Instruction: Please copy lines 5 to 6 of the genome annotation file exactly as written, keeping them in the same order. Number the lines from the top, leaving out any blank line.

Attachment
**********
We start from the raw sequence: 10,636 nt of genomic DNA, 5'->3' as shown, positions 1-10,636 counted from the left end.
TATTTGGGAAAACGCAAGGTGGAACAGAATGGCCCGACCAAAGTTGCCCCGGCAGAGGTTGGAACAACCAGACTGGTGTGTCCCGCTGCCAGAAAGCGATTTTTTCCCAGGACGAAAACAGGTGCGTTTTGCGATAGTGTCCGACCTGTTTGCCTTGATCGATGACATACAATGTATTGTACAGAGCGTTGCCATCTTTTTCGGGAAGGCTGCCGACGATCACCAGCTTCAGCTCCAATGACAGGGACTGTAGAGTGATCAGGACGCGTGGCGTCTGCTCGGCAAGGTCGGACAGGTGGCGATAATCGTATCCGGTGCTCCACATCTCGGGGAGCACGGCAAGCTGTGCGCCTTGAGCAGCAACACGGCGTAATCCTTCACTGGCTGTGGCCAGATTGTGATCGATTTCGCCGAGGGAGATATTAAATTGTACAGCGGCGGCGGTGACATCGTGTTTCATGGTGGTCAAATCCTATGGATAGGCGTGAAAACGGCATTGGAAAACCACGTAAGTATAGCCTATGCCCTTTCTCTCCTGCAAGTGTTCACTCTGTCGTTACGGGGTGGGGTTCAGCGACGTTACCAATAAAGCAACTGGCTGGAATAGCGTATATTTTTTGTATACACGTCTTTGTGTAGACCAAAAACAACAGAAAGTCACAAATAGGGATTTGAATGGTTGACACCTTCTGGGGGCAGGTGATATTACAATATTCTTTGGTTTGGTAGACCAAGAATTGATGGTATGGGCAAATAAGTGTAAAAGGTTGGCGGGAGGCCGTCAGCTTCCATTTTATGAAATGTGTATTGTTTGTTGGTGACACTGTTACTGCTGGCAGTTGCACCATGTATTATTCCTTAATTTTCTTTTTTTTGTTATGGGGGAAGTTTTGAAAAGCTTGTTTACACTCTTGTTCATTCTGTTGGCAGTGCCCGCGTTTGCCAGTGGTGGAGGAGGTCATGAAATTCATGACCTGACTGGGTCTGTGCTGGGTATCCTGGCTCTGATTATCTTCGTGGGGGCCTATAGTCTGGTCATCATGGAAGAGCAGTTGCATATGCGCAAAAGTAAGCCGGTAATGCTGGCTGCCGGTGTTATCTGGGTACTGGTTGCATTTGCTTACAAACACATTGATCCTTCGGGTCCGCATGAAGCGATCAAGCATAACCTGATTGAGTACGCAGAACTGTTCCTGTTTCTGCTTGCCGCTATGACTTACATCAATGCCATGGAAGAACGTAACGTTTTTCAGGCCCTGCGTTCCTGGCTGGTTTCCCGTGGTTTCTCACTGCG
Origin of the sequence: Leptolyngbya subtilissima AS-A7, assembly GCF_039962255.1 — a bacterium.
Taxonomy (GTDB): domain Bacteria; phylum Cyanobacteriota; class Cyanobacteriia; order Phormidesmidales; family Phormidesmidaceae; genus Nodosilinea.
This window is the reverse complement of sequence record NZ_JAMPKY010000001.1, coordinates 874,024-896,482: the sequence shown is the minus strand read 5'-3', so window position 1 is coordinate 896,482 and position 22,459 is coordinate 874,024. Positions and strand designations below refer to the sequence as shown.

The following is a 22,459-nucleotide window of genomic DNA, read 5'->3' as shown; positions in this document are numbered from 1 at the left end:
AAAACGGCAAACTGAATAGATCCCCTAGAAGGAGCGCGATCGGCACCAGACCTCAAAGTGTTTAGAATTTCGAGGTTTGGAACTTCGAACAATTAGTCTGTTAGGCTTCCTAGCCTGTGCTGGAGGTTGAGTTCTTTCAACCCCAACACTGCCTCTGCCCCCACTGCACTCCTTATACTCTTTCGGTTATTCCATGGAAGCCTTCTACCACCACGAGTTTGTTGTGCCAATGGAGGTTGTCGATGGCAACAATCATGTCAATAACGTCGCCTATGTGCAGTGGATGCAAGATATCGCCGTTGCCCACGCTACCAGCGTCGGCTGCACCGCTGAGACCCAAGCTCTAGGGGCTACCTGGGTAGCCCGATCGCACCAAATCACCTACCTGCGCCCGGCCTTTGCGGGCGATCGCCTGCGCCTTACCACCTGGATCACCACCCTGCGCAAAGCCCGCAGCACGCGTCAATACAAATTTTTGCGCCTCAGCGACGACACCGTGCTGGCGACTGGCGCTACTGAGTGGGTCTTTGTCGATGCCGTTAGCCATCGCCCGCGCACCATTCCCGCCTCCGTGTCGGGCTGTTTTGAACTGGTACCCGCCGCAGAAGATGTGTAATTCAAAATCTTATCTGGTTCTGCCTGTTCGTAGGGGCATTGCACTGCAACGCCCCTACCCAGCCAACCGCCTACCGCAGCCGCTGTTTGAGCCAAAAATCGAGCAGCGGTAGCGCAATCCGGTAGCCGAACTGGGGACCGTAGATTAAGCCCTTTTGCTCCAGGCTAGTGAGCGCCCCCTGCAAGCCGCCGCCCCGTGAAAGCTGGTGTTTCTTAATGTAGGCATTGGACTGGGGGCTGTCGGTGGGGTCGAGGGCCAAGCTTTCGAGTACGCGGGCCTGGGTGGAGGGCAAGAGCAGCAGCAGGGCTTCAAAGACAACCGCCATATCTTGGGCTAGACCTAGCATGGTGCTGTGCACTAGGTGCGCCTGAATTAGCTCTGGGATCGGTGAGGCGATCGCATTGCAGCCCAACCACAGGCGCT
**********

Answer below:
This window is the reverse complement of sequence record NZ_JAMPKY010000001.1, coordinates 874,024-896,482: the sequence shown is the minus strand read 5'-3', so window position 1 is coordinate 896,482 and position 22,459 is coordinate 874,024. Positions and strand designations below refer to the sequence as shown.

The following is a 22,459-nucleotide window of genomic DNA, read 5'->3' as shown; positions in this document are numbered from 1 at the left end: